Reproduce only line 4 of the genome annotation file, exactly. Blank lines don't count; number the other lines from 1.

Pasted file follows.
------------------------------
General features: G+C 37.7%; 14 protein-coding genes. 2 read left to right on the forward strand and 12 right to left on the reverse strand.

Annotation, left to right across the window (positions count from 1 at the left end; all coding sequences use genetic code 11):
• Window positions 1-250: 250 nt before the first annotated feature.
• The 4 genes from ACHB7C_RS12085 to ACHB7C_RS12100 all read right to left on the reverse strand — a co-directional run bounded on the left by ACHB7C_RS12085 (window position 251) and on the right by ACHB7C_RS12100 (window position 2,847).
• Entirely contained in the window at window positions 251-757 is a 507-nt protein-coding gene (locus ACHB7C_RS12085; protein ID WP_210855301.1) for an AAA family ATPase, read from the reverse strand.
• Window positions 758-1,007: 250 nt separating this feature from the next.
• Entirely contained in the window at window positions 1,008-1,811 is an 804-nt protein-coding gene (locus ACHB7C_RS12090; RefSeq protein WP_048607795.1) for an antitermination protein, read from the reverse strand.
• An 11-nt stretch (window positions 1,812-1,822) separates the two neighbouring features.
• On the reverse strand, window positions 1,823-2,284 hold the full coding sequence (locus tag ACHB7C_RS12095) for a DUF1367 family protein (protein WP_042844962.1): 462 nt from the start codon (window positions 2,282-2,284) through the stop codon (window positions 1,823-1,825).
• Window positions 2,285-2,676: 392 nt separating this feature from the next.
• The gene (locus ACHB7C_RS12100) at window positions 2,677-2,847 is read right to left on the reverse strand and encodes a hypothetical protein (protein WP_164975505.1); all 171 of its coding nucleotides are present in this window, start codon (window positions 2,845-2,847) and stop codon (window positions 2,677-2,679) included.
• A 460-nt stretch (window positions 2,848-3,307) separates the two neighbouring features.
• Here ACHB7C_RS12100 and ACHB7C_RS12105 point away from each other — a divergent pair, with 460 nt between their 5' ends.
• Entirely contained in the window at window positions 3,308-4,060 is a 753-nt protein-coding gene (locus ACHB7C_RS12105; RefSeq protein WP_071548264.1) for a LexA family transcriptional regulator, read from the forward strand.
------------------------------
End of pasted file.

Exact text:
• The 4 genes from ACHB7C_RS12085 to ACHB7C_RS12100 all read right to left on the reverse strand — a co-directional run bounded on the left by ACHB7C_RS12085 (window position 251) and on the right by ACHB7C_RS12100 (window position 2,847).